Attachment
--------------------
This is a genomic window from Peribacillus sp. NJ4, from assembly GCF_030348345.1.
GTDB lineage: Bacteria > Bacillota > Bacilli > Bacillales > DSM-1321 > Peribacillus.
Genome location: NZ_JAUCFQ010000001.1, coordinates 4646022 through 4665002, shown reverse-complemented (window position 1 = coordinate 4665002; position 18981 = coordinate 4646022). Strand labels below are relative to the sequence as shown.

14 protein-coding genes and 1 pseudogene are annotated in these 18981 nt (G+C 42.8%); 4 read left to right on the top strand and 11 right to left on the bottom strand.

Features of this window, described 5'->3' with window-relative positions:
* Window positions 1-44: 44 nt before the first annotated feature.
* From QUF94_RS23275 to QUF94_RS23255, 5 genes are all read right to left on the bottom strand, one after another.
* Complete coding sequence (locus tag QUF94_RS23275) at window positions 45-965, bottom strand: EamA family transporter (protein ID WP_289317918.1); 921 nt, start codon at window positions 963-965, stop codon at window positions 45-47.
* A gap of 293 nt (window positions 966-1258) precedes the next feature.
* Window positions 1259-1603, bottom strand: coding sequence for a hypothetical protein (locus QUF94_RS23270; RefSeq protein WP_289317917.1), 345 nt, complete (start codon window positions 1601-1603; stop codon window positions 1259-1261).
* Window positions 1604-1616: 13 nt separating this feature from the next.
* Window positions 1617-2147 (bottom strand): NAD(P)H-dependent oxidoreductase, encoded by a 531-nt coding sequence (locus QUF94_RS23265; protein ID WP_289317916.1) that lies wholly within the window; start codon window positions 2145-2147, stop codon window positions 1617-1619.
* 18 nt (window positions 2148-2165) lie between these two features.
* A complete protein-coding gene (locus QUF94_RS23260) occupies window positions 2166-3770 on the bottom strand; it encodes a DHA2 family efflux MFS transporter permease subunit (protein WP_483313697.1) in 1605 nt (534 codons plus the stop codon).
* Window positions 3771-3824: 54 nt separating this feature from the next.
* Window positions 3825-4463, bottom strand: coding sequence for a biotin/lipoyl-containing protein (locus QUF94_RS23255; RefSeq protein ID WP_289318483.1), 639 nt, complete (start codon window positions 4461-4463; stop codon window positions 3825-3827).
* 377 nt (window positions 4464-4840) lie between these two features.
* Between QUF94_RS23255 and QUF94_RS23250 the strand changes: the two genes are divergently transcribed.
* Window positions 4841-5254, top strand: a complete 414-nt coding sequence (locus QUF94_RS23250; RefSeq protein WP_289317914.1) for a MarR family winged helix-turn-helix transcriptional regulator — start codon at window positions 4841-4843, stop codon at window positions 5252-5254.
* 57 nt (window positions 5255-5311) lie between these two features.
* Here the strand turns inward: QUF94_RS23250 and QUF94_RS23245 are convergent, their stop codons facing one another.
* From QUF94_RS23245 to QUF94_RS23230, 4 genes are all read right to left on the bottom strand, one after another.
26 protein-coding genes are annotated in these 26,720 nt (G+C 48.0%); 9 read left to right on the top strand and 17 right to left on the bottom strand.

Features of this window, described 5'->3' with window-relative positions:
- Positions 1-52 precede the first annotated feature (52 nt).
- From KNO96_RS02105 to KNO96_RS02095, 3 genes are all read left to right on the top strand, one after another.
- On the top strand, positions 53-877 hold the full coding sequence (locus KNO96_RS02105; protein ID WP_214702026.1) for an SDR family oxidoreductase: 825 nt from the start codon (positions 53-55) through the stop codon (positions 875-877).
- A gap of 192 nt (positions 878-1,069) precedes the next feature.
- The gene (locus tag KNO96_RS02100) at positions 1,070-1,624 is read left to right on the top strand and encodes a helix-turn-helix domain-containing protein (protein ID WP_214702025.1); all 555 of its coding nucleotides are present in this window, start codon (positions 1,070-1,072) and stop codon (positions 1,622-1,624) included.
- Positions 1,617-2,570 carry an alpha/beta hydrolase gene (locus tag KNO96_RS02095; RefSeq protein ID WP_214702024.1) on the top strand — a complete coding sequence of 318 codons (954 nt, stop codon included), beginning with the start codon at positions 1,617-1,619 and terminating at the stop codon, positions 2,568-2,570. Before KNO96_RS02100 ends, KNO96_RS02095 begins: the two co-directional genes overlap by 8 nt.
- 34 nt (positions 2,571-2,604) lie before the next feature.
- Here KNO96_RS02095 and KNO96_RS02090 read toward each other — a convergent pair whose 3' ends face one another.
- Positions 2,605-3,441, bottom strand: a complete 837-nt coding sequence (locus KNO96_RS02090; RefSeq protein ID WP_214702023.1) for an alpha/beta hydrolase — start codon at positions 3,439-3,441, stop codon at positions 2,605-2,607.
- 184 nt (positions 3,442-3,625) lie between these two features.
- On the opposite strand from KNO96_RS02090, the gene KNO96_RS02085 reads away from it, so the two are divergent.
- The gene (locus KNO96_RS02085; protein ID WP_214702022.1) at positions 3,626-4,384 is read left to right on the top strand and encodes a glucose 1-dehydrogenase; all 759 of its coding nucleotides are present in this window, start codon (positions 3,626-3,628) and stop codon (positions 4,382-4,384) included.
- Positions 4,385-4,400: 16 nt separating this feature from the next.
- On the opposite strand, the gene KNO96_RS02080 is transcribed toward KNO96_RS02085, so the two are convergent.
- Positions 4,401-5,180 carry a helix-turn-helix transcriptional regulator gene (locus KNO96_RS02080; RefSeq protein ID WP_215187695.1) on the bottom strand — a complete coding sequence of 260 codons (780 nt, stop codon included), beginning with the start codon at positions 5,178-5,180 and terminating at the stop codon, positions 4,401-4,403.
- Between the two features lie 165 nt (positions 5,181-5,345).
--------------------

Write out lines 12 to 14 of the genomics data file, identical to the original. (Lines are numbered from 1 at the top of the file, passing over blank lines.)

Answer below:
* Window positions 1617-2147 (bottom strand): NAD(P)H-dependent oxidoreductase, encoded by a 531-nt coding sequence (locus QUF94_RS23265; protein ID WP_289317916.1) that lies wholly within the window; start codon window positions 2145-2147, stop codon window positions 1617-1619.
* 18 nt (window positions 2148-2165) lie between these two features.
* A complete protein-coding gene (locus QUF94_RS23260) occupies window positions 2166-3770 on the bottom strand; it encodes a DHA2 family efflux MFS transporter permease subunit (protein WP_483313697.1) in 1605 nt (534 codons plus the stop codon).